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Family business merger Firmenich

Family business

The anatomy of a merger: ensuring the long-term future of a family firm

Published 17 January 2023 in Family business • 7 min read

To sell, merge, list or delist is a difficult decision that many business-owning families face at some point. Peter Vogel reflects on just such a turning point in the history of Firmenich, a 127-year-old Swiss family business which earlier this year announced its decision to merge with publicly listed ingredients and bioscience group DSM.

Family enterprises are among the oldest and most important organizations in the world, and they play a crucial role in the world economy and society. They are however confronted with unique challenges, many of which are more pronounced in today’s fast-paced, uncertain, and highly volatile environment, with industry dynamics becoming increasingly competitive, requiring families to rethink some of their core principles and beliefs.

To ensure multi-generational unity and success, enterprising families need to successfully navigate these turbulent times by building on their core strengths – a solid financial foundation, strong values, multi-stakeholder decision making, loyalty and a long-term perspective. At the same time, they need to embrace the new world and think about ways to challenge the status quo and think about the most adequate setup for future success.

This was the situation that the Firmenich family was facing, and ultimately led to the announcement in May 2022 that Firmenich had entered into an agreement with publicly listed Dutch group DSM, to merge the two businesses and create DSM-Firmenich. The new entity is “uniquely positioned to anticipate and address evolving consumer needs”, according to a joint statement by the two companies at the time. DSM-Firmenich is set to be an industry leader in nutrition, beauty and wellbeing.

Described as a “merger of equals”, the joint entity will see DSM shareholders holding 65.5% of the new company and Firmenich 34.5%. The agreement will also generate a cash payout of €3.5 billion for Firmenich shareholders. The deal is still subject to customary conditions, including obtaining relevant regulatory clearances and completing relevant employee consultation procedures. DSM has said it expected the merger to be finalized by the end of the first quarter of 2023.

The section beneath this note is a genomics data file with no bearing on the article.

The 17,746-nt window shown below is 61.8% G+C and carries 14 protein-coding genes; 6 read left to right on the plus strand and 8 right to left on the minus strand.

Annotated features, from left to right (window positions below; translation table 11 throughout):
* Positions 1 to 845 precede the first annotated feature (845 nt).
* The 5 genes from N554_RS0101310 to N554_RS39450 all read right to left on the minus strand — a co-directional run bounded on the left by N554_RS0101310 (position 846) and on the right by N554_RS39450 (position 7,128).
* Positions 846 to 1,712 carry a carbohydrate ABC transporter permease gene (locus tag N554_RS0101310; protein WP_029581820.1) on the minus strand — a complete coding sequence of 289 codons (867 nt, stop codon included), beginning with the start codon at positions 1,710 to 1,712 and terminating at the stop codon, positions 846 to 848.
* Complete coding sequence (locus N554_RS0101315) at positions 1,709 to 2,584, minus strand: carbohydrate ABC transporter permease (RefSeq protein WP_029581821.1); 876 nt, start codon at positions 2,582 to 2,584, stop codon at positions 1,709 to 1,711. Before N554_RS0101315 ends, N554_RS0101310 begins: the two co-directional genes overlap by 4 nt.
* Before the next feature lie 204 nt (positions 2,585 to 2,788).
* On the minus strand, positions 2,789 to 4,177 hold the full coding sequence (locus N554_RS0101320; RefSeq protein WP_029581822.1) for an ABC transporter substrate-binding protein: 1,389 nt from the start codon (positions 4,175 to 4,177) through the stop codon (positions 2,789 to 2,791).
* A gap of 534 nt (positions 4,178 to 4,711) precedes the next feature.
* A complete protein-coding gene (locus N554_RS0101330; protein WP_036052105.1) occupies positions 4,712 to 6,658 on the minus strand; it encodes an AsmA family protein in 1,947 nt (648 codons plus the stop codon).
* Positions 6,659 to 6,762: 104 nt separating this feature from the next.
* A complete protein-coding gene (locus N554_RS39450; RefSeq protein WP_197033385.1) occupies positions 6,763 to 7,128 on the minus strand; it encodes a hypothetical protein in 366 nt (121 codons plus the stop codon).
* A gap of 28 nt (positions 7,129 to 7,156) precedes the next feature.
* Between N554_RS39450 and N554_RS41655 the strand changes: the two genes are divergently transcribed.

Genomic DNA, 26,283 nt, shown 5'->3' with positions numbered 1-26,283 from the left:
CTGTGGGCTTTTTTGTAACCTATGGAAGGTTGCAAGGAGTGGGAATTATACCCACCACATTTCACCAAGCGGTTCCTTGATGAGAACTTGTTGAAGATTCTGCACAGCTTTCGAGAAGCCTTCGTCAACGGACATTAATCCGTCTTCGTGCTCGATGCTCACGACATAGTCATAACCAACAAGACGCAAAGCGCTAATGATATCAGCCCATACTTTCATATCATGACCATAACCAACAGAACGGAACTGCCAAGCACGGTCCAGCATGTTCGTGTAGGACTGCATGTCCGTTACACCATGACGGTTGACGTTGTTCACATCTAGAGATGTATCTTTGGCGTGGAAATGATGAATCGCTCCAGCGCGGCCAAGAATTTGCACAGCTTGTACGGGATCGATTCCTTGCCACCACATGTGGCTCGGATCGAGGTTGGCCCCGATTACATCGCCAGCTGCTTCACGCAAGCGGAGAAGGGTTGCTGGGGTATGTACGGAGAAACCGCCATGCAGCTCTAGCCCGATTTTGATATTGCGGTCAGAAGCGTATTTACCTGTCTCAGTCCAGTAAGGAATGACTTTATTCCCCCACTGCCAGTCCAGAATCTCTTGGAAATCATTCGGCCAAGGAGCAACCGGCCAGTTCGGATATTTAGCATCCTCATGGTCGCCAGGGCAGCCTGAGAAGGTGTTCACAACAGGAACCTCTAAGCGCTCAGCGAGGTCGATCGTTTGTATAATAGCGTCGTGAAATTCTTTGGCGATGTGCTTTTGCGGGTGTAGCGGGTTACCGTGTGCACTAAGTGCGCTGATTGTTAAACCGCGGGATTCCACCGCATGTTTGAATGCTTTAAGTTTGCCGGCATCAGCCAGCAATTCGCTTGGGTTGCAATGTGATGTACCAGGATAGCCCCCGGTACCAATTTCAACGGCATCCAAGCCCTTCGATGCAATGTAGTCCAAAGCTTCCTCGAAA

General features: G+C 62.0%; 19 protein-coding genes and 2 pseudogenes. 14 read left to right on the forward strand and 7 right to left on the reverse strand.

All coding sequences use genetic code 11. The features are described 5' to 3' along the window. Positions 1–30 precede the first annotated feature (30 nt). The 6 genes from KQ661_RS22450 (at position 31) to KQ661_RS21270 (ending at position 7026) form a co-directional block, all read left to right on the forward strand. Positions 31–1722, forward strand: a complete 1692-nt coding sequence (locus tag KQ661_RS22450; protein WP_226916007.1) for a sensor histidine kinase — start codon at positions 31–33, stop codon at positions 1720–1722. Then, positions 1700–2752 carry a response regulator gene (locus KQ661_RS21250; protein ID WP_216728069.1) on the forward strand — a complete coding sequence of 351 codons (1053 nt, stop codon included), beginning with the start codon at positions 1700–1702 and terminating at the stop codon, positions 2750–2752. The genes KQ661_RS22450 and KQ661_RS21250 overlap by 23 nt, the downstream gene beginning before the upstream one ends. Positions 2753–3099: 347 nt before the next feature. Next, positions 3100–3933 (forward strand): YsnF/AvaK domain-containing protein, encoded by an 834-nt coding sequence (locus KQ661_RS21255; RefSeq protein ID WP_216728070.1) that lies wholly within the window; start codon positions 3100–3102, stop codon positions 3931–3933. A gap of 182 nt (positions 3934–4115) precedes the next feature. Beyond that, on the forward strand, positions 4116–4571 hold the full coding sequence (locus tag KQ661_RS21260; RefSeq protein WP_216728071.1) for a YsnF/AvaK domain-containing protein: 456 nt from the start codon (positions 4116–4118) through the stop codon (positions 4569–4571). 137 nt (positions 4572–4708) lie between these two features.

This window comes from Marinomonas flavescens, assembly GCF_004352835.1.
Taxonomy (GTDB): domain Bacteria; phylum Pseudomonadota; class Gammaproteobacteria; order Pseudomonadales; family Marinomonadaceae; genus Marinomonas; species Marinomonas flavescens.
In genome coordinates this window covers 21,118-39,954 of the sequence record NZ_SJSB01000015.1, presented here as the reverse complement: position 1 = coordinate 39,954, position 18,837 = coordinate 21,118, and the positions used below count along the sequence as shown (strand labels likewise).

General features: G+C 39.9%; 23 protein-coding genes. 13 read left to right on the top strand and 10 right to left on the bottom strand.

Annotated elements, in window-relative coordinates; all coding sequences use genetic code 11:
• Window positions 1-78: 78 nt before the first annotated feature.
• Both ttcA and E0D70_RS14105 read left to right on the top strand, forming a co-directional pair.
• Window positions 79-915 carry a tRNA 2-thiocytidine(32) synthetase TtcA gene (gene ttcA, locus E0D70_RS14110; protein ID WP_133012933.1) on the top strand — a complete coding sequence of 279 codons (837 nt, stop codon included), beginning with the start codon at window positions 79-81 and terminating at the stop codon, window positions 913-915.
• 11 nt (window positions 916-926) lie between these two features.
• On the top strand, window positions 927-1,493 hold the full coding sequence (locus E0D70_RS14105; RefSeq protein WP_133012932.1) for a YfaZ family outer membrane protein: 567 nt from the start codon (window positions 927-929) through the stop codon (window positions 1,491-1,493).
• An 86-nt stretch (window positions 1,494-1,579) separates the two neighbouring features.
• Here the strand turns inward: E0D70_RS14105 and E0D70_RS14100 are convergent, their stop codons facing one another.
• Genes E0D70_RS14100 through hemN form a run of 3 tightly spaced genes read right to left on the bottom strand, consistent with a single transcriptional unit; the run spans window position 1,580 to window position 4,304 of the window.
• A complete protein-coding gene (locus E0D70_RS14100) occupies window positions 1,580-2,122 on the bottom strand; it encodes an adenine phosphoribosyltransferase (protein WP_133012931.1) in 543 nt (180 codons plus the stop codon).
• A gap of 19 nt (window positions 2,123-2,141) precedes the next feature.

So, what led the Firmenich family to consider this transaction, and what enabled the two parties to get to the point of agreeing that a combination of the businesses was the best way forward? A few weeks ago, I had the opportunity to speak with four members of the family about this important decision – what led to it, how it came about and what is coming next for the family – deriving some important insights for other privately held businesses.

A forward-looking and strategic move

Let’s take a step back and examine the industries each company is in. The flavors and fragrances industry is undergoing a period of transformation driven by shifts in customer needs and the blurring of lines with adjacent industries. This has led to a cycle of consolidation and the entrance of new players in this industry. Despite being the solid industry leader, Firmenich was not unaware of the disruptive forces at play and naturally considered various strategic options to not only maintain their leading position but to actually lay the foundation for an even brighter future.

Moreover, the Firmenich family and as a consequence the number of shareholders has grown over the decades – from 15 in 1990 to more than 40 today. Decision making in a growing shareholder group isn’t always easy and certainly does not get any easier in future generations. However, because of their “business first” mentality the family came to an agreement on this merger to ensure future competitiveness.

Upon the retirement of Boisdron, Patrick Firmenich was elected chairman and the family retrieved what it believes is optimal governance for a family company: a family chairman and a non-family CEO

The family had been talking for some time about the best way forward and had been considering a number of strategic options, including a merger as well as an initial public offering (IPO). Through this multi-year process the family gained expertise and confidence, which served it well when the right offer came along.

The DSM opportunity proved to be well-timed, presenting the company with the kind of positive synergies the family was looking for — something an IPO or a merger with a direct competitor would not have offered. After several months of discussions with DSM, the decision was taken that this was the best way forward for the company and for the family.